Rose extract adds floral sweetness and a faint blush to this syrup which flavors a spicy rye cocktail. Matt Taylor-Gross
It starts out easily enough: Combine one part water with one part granulated sugar, boil until dissolved, chill.
Here’s where we make it interesting: Simple syrups can be as varied and diverse as any other food stuff. By mixing in spices, herbs, fruit—truly anything your little heart can imagine, you have instant flavored sweetener. And it’s not just for cocktails. Drizzle on a simple butter-rich pound cake for a seasonal flavor boost, pack several bottles onto an ice cream sundae bar for a (gluten-free) birthday celebration, add a splash to whipped cream for sweet spice, stir into your morning coffee or tea to cut out the mermaid-logoed middle man, or, yes, use it in all manner of cocktails for a tinge of sweet flavor.
In general, you can expect infused simple syrups (ones that extract flavor from herbs and spices before straining) to last up to 3 months—often longer (as long as it smells good, it tastes good). Syrups that incorporate purées or juices however, won’t last as long: more like 2–3 weeks. But just think of all the raspberry lemonades you can have in that amount of time!
Here’s a collection of some of our favorite simple syrups, from the spiced to the spicy to the floral to the herbal, and everything in between.
Rose Simple Syrup
Rose extract adds floral sweetness and a faint blush to this syrup which flavors a spicy rye cocktail.
Rosemary–Clove Simple Syrup
We poured this syrup into a cocktail of pear purée, gin, and lemon juice, but you could even use it to add sweetness to a sauce that came out a bit too bitter after preparing a winter roast.
Tart blackberries and floral dried lavender marry in this syrup—mix it into a gimlet or French 75. Get the recipe for Blackberry–Lavender Syrup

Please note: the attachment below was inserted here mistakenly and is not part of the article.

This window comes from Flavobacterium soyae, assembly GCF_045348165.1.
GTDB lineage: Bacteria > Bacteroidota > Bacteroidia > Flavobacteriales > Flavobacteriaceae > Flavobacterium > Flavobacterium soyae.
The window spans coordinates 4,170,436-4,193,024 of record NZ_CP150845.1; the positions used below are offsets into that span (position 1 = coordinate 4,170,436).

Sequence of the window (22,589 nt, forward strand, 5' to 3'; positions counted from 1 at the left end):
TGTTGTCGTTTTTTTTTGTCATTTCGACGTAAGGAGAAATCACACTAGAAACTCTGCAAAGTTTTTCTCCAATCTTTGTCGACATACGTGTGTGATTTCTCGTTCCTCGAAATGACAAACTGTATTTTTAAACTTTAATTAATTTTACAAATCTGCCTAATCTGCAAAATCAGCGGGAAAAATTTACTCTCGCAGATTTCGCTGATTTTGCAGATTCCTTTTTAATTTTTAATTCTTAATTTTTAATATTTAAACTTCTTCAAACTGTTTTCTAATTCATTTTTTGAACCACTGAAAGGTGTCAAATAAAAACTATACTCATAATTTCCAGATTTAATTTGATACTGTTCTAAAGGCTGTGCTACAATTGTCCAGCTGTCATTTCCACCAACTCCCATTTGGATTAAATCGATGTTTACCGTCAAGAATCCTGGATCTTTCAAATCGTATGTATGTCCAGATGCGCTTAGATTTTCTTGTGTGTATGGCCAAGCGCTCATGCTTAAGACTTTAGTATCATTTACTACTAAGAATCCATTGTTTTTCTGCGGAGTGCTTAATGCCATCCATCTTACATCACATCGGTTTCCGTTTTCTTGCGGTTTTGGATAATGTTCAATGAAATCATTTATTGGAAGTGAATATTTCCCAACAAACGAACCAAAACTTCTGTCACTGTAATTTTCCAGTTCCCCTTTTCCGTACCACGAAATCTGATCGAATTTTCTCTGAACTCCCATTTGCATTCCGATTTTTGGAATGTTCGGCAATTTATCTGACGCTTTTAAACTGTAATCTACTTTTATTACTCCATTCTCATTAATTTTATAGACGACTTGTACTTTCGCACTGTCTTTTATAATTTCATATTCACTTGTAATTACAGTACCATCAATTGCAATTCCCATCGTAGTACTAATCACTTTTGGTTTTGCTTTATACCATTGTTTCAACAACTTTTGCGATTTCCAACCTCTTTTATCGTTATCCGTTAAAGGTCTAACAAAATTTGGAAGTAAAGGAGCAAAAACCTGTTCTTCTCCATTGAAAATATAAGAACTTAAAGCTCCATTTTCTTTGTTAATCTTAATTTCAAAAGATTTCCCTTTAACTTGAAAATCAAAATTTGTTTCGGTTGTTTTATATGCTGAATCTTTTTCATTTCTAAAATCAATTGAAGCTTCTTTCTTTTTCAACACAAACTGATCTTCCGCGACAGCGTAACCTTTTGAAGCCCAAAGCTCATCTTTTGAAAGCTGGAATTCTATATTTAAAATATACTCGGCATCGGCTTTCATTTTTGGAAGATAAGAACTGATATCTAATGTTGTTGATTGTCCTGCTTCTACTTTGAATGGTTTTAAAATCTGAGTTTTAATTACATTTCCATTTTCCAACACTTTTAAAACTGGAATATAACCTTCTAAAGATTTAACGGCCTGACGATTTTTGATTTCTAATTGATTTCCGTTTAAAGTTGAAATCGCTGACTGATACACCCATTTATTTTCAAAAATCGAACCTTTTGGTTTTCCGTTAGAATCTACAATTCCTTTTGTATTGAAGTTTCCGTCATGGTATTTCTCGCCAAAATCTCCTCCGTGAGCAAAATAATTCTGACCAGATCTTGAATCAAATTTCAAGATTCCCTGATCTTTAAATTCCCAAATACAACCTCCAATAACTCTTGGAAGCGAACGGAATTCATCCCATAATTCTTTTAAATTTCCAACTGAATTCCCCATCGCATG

Lemon peel add citrus punch to this syrup—without introducing acid to the mix—while lavender adds a waft of floral undertones. Try it in the prescribed vodka lemonade.
Fennel Simple Syrup
Fennel seeds add an earthy, anise aroma to this syrup, which we used in an alcohol-free Fennel Apple Spritzer. You could use leftover fennel fronds to accomplish the same task, leading to a grassier finish.
Fragrantly herbal and vaguely citrusy, stir lemongrass syrup into a mint julep for an exotic take on the classic. It’s also lovely drizzled over pound cake, tossed with a mango–papaya fruit salad, or used to sweeten a glass of iced tea.
Lemon Chamomile Syrup
Fragrant chamomile flowers and lemon peel marry in this syrup—mix it into a brandy smash or a collins, or simply with sparkling water for homemade lemon soda. Get the recipe for Lemon Chamomile Syrup
Add a boost of ruby red, earthy sweetness to smoothies, drizzle it over Greek yogurt served with poached pears, or mix it into a lush cocktail with Everclear and St. Germain.
Infused with ginger and black pepper, this syrup makes a great homemade ginger beer: Just mix one part syrup to three parts soda water.
Rye Whiskey Simple Syrup
This boozy, flavorful simple syrup is a quick way to deepen the flavors while adding sweetness to almost any cocktail. Try it in this hickory infused Old Fashioned.
Spiced Pear Syrup
An essential ingredient in Zachary Stevens’ Eros Elixir, this spicy fruit syrup is infused with ginger, cinnamon, and nutmeg and uses pear purée as its base liquid.
A Coca-Cola simple syrup is the finishing touch in this dessert of shaved ice and tangerine curd. Get the recipe for Cola Syrup